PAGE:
Titanic seems to go on inspiring poetry, and my blog feature seems to have brought more poems out of the icy sea of its memory. Angi Holden sent me these two poems as a result of exploring some stories not usually told.
This Strange Quivering
for Elizabeth Shutes, governess.
At first, nothing but this strange quivering; then silence
and a sepulchral stillness – no panic, for surely we cannot sink.
Refreshments served in cabins, a cup of tea, a chicken sandwich,
only the steward’s shaking hand betrays concern.
Later, we hastily slip our coats over lace-edged negligees,
choose slippers for speed over shoes and buttoned boots,
strap ghost-white life-preservers across our breasts.
We clamber into boats, are swung into the air above the sea,
thirty-six souls, rough seamen fumbling unfamiliar oars,
wanting to stay close to the liner’s smoke-stacked bulk.
Wives call out for husbands, mothers for their sons;
in answer only dimming deck lights and the cries of drowning.
Finally the distant throb of engines, Carpathia’s heartbeat,
the shouts of help, the haul of ropes, the reaching hands.
Horizon’s dawn sketched pale across the pitch black sea.
for Harvey & Charlotte Collyer and their daughter Marjorie
In my dreams I see you, one arm folded beneath your head,
the other thrown aside as if you could perhaps reach out to me.
It is a calm repose, the relaxed sleep to end a busy day.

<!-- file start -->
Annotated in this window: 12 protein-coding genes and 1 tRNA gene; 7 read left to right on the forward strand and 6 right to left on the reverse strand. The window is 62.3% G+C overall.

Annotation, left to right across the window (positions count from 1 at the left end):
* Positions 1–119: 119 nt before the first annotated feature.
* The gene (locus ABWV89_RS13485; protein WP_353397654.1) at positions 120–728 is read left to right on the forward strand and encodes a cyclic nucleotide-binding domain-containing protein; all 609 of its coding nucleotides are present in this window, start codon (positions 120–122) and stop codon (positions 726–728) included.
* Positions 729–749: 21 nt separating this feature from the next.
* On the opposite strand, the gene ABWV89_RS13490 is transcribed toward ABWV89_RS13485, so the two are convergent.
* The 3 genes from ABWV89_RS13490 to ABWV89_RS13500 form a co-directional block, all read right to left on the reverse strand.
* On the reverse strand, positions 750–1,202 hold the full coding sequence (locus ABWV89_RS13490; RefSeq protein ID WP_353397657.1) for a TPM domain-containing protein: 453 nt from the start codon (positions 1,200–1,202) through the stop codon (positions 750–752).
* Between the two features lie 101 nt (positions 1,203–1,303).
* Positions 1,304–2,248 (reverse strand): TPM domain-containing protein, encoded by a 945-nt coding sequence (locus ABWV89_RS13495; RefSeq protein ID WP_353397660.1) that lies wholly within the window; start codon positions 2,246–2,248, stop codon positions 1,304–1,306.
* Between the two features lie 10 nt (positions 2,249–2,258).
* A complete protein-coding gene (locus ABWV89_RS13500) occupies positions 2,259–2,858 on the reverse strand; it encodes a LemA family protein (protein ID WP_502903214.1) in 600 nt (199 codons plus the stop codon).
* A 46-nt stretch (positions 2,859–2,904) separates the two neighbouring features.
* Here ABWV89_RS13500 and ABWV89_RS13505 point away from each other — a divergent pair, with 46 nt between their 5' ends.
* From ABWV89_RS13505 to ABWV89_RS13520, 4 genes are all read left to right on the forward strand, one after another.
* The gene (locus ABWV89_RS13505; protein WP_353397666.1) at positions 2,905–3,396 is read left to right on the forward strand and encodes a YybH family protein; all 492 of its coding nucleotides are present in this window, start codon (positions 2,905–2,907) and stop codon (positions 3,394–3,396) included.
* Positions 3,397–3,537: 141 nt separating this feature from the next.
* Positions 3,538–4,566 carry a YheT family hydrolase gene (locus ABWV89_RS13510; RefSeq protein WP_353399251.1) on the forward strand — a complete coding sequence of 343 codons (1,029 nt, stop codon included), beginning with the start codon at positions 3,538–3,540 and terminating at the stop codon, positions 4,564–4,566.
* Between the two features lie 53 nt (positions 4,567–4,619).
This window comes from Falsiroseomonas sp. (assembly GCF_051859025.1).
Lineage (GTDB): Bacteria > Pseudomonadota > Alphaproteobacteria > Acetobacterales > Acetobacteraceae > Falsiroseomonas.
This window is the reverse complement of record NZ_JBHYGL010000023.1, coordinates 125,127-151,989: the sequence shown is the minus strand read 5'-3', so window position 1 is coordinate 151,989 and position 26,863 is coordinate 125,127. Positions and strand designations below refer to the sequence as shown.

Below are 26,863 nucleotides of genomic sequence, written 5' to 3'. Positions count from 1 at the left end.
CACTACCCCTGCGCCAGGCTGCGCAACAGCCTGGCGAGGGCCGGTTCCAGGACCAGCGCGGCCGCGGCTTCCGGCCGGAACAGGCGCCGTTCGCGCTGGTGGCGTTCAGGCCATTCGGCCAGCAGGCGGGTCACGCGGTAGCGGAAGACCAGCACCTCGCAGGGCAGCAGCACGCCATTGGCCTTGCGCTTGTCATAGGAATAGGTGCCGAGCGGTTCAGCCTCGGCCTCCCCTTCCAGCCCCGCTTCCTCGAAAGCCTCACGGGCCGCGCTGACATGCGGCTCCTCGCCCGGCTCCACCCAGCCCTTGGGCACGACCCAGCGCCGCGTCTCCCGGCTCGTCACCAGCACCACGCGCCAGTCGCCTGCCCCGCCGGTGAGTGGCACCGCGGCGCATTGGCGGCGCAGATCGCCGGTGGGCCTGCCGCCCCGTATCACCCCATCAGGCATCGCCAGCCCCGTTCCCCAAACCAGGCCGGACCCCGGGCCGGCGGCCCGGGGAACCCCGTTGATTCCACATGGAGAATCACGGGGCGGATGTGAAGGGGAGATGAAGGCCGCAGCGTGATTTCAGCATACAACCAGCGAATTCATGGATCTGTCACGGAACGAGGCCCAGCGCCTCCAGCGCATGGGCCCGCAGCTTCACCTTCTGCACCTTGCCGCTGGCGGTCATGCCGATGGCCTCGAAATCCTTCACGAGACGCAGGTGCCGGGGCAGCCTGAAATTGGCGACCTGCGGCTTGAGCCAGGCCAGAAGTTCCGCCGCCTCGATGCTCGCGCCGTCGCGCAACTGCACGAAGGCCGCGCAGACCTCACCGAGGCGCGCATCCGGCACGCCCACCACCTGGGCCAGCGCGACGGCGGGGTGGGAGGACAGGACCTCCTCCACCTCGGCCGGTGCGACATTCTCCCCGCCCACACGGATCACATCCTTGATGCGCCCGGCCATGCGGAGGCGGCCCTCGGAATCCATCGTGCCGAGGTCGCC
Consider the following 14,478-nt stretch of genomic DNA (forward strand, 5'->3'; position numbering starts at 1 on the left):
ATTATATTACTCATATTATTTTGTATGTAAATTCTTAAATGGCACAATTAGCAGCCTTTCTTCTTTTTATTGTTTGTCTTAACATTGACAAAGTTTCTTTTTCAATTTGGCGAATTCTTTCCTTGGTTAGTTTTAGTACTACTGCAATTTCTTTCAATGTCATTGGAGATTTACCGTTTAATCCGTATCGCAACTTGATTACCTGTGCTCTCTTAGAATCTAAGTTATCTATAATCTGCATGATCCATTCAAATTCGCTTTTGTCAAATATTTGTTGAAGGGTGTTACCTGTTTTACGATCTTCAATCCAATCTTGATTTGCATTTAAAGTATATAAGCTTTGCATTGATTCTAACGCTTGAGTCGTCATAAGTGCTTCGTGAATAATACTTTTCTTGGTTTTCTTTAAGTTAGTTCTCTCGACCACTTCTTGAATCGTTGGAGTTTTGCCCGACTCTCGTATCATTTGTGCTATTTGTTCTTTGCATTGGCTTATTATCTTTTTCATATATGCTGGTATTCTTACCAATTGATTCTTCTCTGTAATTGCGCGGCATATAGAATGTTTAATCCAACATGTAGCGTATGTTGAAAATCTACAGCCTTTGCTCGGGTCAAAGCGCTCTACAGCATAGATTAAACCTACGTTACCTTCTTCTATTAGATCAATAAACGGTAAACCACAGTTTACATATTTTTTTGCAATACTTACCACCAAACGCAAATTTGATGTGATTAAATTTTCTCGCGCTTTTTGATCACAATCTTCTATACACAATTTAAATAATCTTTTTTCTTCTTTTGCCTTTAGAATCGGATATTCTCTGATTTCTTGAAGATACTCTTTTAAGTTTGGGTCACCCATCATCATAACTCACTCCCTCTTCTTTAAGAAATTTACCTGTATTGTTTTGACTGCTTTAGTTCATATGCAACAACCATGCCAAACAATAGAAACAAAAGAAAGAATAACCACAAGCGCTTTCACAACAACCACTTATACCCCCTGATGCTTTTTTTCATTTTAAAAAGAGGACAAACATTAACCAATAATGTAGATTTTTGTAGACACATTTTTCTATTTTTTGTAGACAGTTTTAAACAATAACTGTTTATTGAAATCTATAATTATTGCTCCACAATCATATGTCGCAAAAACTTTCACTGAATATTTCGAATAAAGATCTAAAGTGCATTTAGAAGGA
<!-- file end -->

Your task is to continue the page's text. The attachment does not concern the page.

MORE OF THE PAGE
The seabed holds you, supports you like our marriage cot;
silt, creased like linen sheets, ruffles round your limbs.
I would drape a blanket over you, protect your back from draughts;
then I see you wear your Sunday suit and I remember. Wake.
Relive those bitter hours of fear and cold, the creep of anguish,
the glare of public bulletins, the newsman’s callous flash.
There were kindnesses: clothes for us both and toys for Madge,
relief from Mansion House. But all besides my wedding ring was lost;
your pockets full of money from the sale of house and store
pressed beneath your now-stilled heart, your breathless chest.
The first of these pieces, about the governess, captures the mood on the ship after the collision. The second is concerned with the after effects on one family. So many wives were widowed, so many children made fatherless, by the cruel rule of only allowing women and children on the boats. At the time, this rule did not seem cruel. But had their been sufficient lifeboats, it would not have been necessary.
Titanic taught us we cannot beat nature. I believe it continues to capture the imagination because it was the end of an age of innocence. The two world wars made sea disasters almost commonplace. 1912 was a time of optimism and hope of a brilliant future, which was shattered all too soon.
Thank you to Angi for submitting these fine poems.